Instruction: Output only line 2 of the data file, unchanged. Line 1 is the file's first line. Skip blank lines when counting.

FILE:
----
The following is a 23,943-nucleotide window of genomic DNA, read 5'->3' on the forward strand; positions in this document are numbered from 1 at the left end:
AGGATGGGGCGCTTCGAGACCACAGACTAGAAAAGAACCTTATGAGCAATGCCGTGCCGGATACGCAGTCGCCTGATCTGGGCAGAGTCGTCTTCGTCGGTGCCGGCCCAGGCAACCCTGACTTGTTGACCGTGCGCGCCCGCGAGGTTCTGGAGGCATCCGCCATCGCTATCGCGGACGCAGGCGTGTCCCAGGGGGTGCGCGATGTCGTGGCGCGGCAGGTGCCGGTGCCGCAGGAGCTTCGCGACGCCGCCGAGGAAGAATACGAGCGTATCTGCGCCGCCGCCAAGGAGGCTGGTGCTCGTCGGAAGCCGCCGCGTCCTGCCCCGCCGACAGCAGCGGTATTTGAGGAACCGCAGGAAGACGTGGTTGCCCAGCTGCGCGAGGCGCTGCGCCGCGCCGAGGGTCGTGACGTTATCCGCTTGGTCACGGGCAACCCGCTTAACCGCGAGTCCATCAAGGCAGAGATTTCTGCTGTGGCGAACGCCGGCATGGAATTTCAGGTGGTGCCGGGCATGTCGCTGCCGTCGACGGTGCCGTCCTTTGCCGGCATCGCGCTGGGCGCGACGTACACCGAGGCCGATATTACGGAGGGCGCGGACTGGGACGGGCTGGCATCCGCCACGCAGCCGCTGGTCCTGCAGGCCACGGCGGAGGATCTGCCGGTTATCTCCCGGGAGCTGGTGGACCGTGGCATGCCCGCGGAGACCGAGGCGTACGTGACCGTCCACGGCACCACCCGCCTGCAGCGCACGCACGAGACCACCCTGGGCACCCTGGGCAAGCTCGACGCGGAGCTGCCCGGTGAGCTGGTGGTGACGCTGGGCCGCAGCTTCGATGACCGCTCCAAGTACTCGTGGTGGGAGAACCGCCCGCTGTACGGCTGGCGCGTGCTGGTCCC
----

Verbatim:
AGGATGGGGCGCTTCGAGACCACAGACTAGAAAAGAACCTTATGAGCAATGCCGTGCCGGATACGCAGTCGCCTGATCTGGGCAGAGTCGTCTTCGTCGGTGCCGGCCCAGGCAACCCTGACTTGTTGACCGTGCGCGCCCGCGAGGTTCTGGAGGCATCCGCCATCGCTATCGCGGACGCAGGCGTGTCCCAGGGGGTGCGCGATGTCGTGGCGCGGCAGGTGCCGGTGCCGCAGGAGCTTCGCGACGCCGCCGAGGAAGAATACGAGCGTATCTGCGCCGCCGCCAAGGAGGCTGGTGCTCGTCGGAAGCCGCCGCGTCCTGCCCCGCCGACAGCAGCGGTATTTGAGGAACCGCAGGAAGACGTGGTTGCCCAGCTGCGCGAGGCGCTGCGCCGCGCCGAGGGTCGTGACGTTATCCGCTTGGTCACGGGCAACCCGCTTAACCGCGAGTCCATCAAGGCAGAGATTTCTGCTGTGGCGAACGCCGGCATGGAATTTCAGGTGGTGCCGGGCATGTCGCTGCCGTCGACGGTGCCGTCCTTTGCCGGCATCGCGCTGGGCGCGACGTACACCGAGGCCGATATTACGGAGGGCGCGGACTGGGACGGGCTGGCATCCGCCACGCAGCCGCTGGTCCTGCAGGCCACGGCGGAGGATCTGCCGGTTATCTCCCGGGAGCTGGTGGACCGTGGCATGCCCGCGGAGACCGAGGCGTACGTGACCGTCCACGGCACCACCCGCCTGCAGCGCACGCACGAGACCACCCTGGGCACCCTGGGCAAGCTCGACGCGGAGCTGCCCGGTGAGCTGGTGGTGACGCTGGGCCGCAGCTTCGATGACCGCTCCAAGTACTCGTGGTGGGAGAACCGCCCGCTGTACGGCTGGCGCGTGCTGGTCCC